“The sublime is rendered by prodigious power or by enormous space: when you reach a mountaintop, for instance, and the world breaks open: a motif that is used in Buddhist art a great deal, and the reason temples are put on the top of hills. In Kyoto, there are gardens where you are screened from the expanding view while climbing, and suddenly – bing! – the whole vista opens up before you. That’s sublimity. So, power and space are two renditions of sublimity, and in both cases, the ego is diminished. It’s strange: the less there is of you, the more you experience the sublime.”
Reading this, it seems true by examination. We’ve all had these kinds of experiences. On the mountaintop, or looking out over a seemingly infinite body of water, or finding yourself on a dark lake on a clear night with the full moon on the water or the Milky Way arcing overhead, the awesome awareness of our own powerlessness and insignificance is the source of a sublime feeling of expansive connectedness. I witnessed the birth of my girls and am forever struck by the mystery of such infinite complexity, driven so repeatably; everyday miracles of stunning scale, countless times a every day, everywhere on Earth.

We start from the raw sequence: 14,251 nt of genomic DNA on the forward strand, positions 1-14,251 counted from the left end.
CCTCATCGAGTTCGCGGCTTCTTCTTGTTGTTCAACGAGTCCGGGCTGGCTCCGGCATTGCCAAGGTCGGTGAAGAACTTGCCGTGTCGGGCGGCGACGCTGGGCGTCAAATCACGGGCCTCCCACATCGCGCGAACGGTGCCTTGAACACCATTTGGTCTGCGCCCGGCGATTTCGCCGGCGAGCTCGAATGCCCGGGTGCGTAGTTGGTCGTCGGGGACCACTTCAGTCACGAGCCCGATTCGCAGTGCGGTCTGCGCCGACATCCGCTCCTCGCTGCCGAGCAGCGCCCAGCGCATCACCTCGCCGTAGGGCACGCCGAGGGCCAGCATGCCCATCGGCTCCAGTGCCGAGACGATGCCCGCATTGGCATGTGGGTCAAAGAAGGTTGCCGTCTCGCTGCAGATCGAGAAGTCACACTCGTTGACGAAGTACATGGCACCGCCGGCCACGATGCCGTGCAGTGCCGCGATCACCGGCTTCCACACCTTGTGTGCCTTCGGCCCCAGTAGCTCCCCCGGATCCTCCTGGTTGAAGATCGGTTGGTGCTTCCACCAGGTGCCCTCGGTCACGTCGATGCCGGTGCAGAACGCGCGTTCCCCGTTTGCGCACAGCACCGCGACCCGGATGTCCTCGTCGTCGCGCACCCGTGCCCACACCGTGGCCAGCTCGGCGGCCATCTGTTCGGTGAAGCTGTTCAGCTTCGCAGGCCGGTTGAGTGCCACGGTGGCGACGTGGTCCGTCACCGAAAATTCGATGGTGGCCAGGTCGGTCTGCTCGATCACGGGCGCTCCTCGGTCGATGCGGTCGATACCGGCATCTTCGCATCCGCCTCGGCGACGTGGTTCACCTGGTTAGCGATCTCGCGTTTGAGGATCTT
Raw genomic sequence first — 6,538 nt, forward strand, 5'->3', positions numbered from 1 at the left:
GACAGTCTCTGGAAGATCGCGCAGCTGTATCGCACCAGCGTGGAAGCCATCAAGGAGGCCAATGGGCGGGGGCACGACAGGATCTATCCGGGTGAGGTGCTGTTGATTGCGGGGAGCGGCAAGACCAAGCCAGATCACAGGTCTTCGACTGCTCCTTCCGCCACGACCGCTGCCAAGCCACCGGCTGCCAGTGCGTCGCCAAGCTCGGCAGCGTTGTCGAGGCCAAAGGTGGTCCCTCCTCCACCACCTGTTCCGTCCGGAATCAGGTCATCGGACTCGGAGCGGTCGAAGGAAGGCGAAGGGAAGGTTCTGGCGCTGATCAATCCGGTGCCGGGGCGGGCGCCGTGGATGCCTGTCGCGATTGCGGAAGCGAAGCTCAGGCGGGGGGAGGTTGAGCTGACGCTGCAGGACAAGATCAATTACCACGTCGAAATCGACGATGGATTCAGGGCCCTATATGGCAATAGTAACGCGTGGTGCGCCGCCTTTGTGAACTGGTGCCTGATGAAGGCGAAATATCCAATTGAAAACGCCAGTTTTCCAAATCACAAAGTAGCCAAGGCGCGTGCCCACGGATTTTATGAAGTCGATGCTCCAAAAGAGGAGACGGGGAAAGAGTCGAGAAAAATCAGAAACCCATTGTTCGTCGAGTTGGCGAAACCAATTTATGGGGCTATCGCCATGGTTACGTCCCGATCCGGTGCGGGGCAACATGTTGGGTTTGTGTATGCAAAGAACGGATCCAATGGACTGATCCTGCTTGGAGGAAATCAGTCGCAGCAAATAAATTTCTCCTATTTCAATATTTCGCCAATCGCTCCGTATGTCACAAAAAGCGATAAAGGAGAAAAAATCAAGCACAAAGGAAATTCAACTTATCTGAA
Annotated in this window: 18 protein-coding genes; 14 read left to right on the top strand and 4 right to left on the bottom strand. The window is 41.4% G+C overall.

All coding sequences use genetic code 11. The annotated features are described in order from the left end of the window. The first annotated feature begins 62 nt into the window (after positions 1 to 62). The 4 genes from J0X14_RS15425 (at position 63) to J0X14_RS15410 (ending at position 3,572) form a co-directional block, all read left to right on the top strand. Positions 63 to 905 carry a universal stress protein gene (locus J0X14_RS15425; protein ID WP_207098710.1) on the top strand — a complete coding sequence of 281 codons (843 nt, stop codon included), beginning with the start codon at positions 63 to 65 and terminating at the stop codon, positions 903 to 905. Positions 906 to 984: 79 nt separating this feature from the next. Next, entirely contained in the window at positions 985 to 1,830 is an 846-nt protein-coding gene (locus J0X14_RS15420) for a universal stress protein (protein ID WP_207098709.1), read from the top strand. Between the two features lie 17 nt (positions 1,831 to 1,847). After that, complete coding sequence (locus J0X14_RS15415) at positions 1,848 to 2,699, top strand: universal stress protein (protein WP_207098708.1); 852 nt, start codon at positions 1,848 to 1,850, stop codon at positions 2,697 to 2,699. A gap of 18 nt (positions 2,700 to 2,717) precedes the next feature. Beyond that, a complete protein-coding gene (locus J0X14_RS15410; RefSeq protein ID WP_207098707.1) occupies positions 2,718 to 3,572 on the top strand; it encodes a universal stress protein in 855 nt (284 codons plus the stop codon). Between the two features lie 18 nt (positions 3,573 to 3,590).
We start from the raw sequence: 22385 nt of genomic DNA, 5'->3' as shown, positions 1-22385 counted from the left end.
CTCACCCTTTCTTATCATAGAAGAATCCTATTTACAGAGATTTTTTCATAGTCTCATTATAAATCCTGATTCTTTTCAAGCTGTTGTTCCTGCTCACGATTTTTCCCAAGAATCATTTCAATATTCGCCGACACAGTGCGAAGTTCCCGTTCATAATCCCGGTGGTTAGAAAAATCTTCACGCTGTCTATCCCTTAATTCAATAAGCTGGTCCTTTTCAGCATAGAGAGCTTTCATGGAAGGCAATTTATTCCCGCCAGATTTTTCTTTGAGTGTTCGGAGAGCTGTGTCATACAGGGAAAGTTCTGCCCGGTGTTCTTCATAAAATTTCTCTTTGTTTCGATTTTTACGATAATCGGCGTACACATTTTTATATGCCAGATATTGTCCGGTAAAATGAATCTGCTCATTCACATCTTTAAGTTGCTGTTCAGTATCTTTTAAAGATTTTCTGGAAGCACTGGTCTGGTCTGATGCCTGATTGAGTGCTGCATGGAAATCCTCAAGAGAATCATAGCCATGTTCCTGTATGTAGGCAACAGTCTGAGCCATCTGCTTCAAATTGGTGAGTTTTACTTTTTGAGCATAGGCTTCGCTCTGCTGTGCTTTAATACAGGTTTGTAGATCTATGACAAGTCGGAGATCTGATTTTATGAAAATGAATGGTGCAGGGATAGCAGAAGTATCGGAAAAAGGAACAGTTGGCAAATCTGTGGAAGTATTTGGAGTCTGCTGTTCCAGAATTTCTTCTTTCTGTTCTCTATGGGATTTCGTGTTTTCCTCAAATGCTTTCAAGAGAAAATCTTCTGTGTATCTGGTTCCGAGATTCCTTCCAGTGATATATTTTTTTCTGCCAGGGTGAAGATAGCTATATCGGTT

How easily, though, we slip back into the ego-centric. Once back down from the mountain, back in the Real World, we’re self-concerned again. Back to work on Monday, with the demands, deadlines, and personalities that we engage and entangle with. That was a cool experience, but this is the Real World and I have to feed my family, after all.
Art and meditation and contemplation allow access to that ego-reduced experience of the profound, for those of us who can’t go on vacation and climb a mountain every day. A shared moment with a family member or friend, a painting or a piece of music, a well-written metaphor, quiet minutes looking at a tree or looking inward with eyes closed.
“It’s strange: the less there is of you, the more you experience the sublime.”
Quotation from ‘Reflections on the Art of Living, A Joseph Campbell Companion,’ page 136.